One result of ZZ Top's natural shyness and reserve is that it is next to impossible now to land an interview with them. ZZ Top don't like to be misrepresented, and although rave reviews fill their quarter-inch thick folder, there were awhile ago, a rash of vindictive reviews. After years of grueling and constant touring, ZZ found themselves attacked as "Cream rip-offs" (they are a power trio, get it?) or pigeonholed as "new West Coast Jazz," or snidely dismissed as "ornamented Grand Funk." And worst of all, certain press hinted that they were afraid to tour in the North! Them was fightin' words for the Texans and they retaliated by closing off the press channels and playing their saddles off.

It has seemed that, while they caused near-riots with their audiences, ZZ Top's prowess escaped some prominent writers until now. Their previous three albums, it seemed, inevitably fell into the hands of nationally-published critics who didn't know, as the band put it, the difference between Elmore James and the kid boning up on wah-wah next door. The situation was so bad after Tres Hombres' release that the reviews editor of a prominent rock paper reportedly apologized to Bill Ham for "the unprofessional review" which had been used.

But fans around the U.S. obviously had different opinions: five encores in Chicago, riots in Savannah when no more tickets were available, and a kid at Niagara Falls commenting on the Miss U.S.A. Pageant, "Huh, there were more people here for ZZ Top."

Live 2
Bill Gibbons: Hanging out with Procol Harum's Gary Brooker in San Francisco, Bill requested they play
some blues in the next show. "Procol responded with an impromptu 'Goin' Down Slow'," he remembered.
"as if they'd winked at one another."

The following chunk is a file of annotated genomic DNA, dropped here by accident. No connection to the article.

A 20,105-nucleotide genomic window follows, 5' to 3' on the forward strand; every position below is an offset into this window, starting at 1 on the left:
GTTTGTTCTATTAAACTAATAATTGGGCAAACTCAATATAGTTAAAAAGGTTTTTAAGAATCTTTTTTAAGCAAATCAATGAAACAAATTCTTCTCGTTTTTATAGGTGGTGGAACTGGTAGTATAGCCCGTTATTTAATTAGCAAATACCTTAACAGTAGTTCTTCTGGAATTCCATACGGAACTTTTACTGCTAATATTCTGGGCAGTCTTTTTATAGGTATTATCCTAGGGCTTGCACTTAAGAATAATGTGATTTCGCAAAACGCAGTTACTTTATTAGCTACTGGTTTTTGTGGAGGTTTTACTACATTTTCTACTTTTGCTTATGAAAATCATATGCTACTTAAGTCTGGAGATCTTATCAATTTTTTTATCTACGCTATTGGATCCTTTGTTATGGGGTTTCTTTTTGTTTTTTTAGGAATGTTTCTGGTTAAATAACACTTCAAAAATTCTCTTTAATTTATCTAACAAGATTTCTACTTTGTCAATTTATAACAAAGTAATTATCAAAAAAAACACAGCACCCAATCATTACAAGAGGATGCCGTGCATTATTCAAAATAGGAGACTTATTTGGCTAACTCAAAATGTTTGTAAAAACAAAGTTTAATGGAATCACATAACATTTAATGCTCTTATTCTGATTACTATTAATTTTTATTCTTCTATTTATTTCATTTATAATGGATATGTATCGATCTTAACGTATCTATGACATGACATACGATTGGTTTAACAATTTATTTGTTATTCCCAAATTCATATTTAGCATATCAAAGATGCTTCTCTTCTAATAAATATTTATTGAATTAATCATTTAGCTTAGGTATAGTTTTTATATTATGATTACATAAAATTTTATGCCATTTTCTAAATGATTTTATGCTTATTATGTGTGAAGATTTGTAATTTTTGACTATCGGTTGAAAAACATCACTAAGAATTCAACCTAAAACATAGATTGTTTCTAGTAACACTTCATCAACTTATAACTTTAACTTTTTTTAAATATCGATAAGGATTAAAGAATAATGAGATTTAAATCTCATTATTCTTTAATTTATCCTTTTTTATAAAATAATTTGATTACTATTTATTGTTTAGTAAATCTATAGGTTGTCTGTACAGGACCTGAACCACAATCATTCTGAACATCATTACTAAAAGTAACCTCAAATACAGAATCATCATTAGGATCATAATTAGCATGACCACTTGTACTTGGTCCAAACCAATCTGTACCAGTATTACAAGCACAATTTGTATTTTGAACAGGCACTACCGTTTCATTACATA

Complex simplicity: On the surface ZZ's music is simple and basic. Perhaps this is the reason why some in the critical community have confused ZZ Top with groups of lesser talent. The three Texans use very little overdubbing in the studio and onstage they rely entirely on three instruments: bass, guitar, and drums. Beneath the superficial, the complexities dramatically arise. Among these are Bill Gibbons' love and intense study of great blues and slide guitar players and singers. From the Houston native's long pursuit he has developed a stunning stage presence, and vocal-guitar techniques that are very close to those of Muddy Waters, Lightnin' Slim, Bo Diddley, and many other legendary bluesmen and early rockers.

Dusty Hill has a powerful shouter's voice. "Hell, we holler more in Dallas, my hometown, than they do in Houston," he joked at Gibbons across the room in an Edmonton, Canada motel later in a fall tour. The swarthy Viking Marauder bassman also has the unusual ability to play both bass and rhythm at once, which adds a dimension most other trios lack.

"We work that up when we write the songs and it's easier for us because we write all our own stuff," he explained. "We work in the fullness at that time and we have to keep in mind that we're a three-piece group, so we need all of it we can get. It's a thing of hitting bass chords and rhythm notes at the same time with my fretting fingers. Not many rock bassplayers do that; Jack Casady used to do that and Jack Bruce does it. I can't do really intricate chords and hit the licks too, because I only have four wires."

Frank "Rube" Beard brings his precision timing and sense of tempo into his drumwork, concepts in which most rock drummers seem painfully ignorant. He talked about the band's overall approach, still shivering from the near-zero Canadian cold. "I play the rhythm pattern that Billy plays, and let Dusty handle the bottom. That way I'm a little bit more free. I can play with or around the time and I don't have to play straight time always. You'll notice on records that Dusty plays straight time, the solid thump, and I move around it."

Frank, who's from Dallas also, went on about a favorite: "I dig Spider Kilpatrick. He's 80 years old by now and he's tremendously funky, like he sets his floor tom on the floor, no legs. He used to be Lightnin's drummer and he developed the 'fall-apart roll' which starts out like a roll and sounds like a mistake for a long time, and comes out right on top of it."